Understanding the intentionality and message behind advertising and media images is meant to create educated and skeptical visual consumers. The processes of digital manipulation of images in advertising can reveal that models with seemingly perfect skin and bodies have been digitally airbrushed and altered to create an illusion of perfection. In deconstructing advertisements for various brands of beer, students might see the underlying messages about the masculinity of beer drinkers, the sexual appeal of drinking, and the sexual availability of inebriated women. In both cases, visual literacy would seek to make transparent what ideas are being sold through these images and the possible social effects of such manipulation.
Manipulation in other visual media may be subtler, but issues of power and intentionality are central to reading meaning. Feminist criticism has led to increased understanding of the gaze in visual art and media, who is doing the looking and who is being examined. The eye of the viewer or camera is the gaze focused on the object of the work. Some researchers theorize that the lens of the film camera is the male gaze, investigating, objectifying, and often violating the female in the frame. The understanding of the gaze as a tool of power allows viewers to better understand with whom they are intended to identify in an image and how that relates to objectification and authority.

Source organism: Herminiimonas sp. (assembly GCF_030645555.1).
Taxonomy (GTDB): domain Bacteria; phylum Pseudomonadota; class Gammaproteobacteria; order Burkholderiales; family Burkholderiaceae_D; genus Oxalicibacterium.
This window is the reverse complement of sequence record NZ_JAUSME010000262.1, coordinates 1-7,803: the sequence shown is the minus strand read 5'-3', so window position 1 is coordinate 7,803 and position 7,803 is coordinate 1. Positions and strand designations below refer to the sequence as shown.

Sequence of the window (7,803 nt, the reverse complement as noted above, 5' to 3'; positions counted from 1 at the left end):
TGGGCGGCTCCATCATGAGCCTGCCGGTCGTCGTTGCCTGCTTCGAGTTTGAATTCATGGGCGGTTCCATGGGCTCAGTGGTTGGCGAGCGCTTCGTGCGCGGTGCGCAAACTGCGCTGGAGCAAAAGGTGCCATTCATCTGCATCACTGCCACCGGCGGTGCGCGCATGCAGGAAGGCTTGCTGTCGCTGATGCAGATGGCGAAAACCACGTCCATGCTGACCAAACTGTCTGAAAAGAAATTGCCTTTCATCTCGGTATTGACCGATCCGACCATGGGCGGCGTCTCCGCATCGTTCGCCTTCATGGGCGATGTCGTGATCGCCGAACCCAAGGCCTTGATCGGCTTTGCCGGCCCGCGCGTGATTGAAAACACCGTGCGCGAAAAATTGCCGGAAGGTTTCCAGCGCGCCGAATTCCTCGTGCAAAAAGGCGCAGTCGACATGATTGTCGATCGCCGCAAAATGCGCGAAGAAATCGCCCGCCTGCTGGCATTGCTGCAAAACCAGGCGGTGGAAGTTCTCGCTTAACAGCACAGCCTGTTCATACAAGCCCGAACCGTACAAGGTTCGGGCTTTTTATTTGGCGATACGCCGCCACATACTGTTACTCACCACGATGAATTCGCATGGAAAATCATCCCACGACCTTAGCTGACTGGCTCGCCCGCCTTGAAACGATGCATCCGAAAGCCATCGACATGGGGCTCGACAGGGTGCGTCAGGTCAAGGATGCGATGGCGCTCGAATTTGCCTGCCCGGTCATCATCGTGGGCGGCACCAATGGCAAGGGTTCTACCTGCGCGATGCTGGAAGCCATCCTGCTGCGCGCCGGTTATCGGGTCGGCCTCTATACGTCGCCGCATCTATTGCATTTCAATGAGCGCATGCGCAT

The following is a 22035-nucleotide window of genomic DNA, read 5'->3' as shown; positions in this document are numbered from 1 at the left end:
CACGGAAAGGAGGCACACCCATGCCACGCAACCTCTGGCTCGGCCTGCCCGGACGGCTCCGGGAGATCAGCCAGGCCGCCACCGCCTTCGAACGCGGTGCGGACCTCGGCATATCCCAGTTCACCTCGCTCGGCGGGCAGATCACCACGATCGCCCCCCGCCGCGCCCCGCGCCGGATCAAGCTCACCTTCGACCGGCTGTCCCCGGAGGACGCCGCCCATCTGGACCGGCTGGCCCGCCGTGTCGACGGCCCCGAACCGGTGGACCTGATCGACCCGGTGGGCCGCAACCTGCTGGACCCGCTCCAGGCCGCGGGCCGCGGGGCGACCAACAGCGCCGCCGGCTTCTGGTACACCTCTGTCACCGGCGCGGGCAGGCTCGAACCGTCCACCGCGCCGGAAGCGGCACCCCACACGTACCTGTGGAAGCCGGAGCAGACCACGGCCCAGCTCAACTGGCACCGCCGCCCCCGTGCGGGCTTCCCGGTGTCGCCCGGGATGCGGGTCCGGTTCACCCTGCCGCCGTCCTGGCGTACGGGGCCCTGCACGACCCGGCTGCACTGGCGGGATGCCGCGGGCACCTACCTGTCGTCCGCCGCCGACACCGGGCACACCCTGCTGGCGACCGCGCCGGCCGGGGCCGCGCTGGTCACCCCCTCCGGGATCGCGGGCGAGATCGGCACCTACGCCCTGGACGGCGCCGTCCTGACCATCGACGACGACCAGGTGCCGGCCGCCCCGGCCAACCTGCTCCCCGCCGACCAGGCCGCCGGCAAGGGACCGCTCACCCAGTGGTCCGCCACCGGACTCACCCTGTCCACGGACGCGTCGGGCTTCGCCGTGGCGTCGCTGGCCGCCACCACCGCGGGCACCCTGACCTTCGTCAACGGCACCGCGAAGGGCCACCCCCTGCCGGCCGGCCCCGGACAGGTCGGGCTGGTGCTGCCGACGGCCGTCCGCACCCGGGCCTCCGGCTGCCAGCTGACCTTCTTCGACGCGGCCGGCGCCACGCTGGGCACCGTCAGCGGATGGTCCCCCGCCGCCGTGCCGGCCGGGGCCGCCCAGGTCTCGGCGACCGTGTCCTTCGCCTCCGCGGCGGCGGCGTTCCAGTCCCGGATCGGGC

A final direction of visual literacy is to encourage the production of visual materials, using visual methods and codes learned through the appreciation of visual creation and the awareness of visual manipulation. In linguistic literacy, it is expected that students will learn to read and produce texts. With the visual, students are generally viewers and consumers of images without the opportunity to create meaning of their own through production. This allows consumers to become active agents, responding to the deconstruction of images with the construction of their own meanings. Usually, students are marginally encouraged to create visual pieces in art classrooms, but there is a movement within visual literacy for greater production of student news programs, documentaries, Web sites, and digital images.
Although there is internal disagreement about the goals of visual literacy, and the analogy of linguistic and visual reading, the field is unified in its call for a greater emphasis on the study and production of images. The increased visual nature of media, based upon the preeminence of television and the Internet as tools of communication, means that students will be called upon to be able to understand and analyze the images around them. Visual literacy can provide the formal and cultural tools to make sense of the purpose and intention of imagery. With the appreciation of aesthetics, awareness of manipulation, and production of images, visual literacy has the possibility of creating knowledgeable and skeptical visual consumers, and skilled and savvy visual producers.
- Dondis, D. (1973). A primer of visual literacy. Cambridge: MIT Press.
- Howells, R. (2003). Visual culture. Malden, MA: Blackwell. Messaris, P. (1994). Visual literacy: Image, mind, & reality. Boulder, CO: Westview.
- Mirzoeff, N. (1998). The subject of visual culture. In N. Mirzoeff (Ed.), The visual culture reader (pp. 3–23). New York: Routledge.
- Mulvey, L. (1989). Visual and other pleasures. London: Macmillan.